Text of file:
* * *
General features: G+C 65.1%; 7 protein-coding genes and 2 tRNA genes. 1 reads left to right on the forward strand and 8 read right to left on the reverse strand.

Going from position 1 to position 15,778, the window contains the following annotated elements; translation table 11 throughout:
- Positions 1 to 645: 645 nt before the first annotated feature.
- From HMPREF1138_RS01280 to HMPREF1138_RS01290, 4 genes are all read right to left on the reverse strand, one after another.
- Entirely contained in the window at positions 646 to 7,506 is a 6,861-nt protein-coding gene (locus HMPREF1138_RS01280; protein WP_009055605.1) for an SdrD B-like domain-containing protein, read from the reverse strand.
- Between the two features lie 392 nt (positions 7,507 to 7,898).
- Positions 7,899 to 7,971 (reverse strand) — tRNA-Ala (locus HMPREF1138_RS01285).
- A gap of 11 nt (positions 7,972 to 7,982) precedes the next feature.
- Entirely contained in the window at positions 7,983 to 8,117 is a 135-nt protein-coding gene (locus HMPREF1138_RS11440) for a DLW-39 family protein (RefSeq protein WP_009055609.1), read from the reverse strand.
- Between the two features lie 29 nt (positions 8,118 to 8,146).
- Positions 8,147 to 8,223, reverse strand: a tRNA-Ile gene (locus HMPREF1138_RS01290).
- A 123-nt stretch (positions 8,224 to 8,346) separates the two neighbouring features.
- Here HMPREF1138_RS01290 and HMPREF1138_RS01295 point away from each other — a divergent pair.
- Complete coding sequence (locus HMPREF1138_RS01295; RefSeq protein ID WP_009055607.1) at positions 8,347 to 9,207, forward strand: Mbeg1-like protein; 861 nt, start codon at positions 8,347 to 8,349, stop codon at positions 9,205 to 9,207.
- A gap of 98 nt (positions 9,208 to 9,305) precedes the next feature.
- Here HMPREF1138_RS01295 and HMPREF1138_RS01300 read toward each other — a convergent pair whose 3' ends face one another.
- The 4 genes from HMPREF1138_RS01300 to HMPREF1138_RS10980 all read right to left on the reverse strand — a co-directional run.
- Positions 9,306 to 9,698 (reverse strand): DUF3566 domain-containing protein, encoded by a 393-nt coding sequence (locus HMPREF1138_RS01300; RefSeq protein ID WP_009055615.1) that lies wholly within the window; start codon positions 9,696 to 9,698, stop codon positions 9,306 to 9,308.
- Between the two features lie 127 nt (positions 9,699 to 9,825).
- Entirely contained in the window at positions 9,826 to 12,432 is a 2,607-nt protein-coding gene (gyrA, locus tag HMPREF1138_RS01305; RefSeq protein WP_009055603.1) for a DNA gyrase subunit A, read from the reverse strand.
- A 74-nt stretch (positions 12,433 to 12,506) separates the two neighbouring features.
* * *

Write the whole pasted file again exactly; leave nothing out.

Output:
General features: G+C 65.1%; 7 protein-coding genes and 2 tRNA genes. 1 reads left to right on the forward strand and 8 read right to left on the reverse strand.

Going from position 1 to position 15,778, the window contains the following annotated elements; translation table 11 throughout:
- Positions 1 to 645: 645 nt before the first annotated feature.
- From HMPREF1138_RS01280 to HMPREF1138_RS01290, 4 genes are all read right to left on the reverse strand, one after another.
- Entirely contained in the window at positions 646 to 7,506 is a 6,861-nt protein-coding gene (locus HMPREF1138_RS01280; protein WP_009055605.1) for an SdrD B-like domain-containing protein, read from the reverse strand.
- Between the two features lie 392 nt (positions 7,507 to 7,898).
- Positions 7,899 to 7,971 (reverse strand) — tRNA-Ala (locus HMPREF1138_RS01285).
- A gap of 11 nt (positions 7,972 to 7,982) precedes the next feature.
- Entirely contained in the window at positions 7,983 to 8,117 is a 135-nt protein-coding gene (locus HMPREF1138_RS11440) for a DLW-39 family protein (RefSeq protein WP_009055609.1), read from the reverse strand.
- Between the two features lie 29 nt (positions 8,118 to 8,146).
- Positions 8,147 to 8,223, reverse strand: a tRNA-Ile gene (locus HMPREF1138_RS01290).
- A 123-nt stretch (positions 8,224 to 8,346) separates the two neighbouring features.
- Here HMPREF1138_RS01290 and HMPREF1138_RS01295 point away from each other — a divergent pair.
- Complete coding sequence (locus HMPREF1138_RS01295; RefSeq protein ID WP_009055607.1) at positions 8,347 to 9,207, forward strand: Mbeg1-like protein; 861 nt, start codon at positions 8,347 to 8,349, stop codon at positions 9,205 to 9,207.
- A gap of 98 nt (positions 9,208 to 9,305) precedes the next feature.
- Here HMPREF1138_RS01295 and HMPREF1138_RS01300 read toward each other — a convergent pair whose 3' ends face one another.
- The 4 genes from HMPREF1138_RS01300 to HMPREF1138_RS10980 all read right to left on the reverse strand — a co-directional run.
- Positions 9,306 to 9,698 (reverse strand): DUF3566 domain-containing protein, encoded by a 393-nt coding sequence (locus HMPREF1138_RS01300; RefSeq protein ID WP_009055615.1) that lies wholly within the window; start codon positions 9,696 to 9,698, stop codon positions 9,306 to 9,308.
- Between the two features lie 127 nt (positions 9,699 to 9,825).
- Entirely contained in the window at positions 9,826 to 12,432 is a 2,607-nt protein-coding gene (gyrA, locus tag HMPREF1138_RS01305; RefSeq protein WP_009055603.1) for a DNA gyrase subunit A, read from the reverse strand.
- A 74-nt stretch (positions 12,433 to 12,506) separates the two neighbouring features.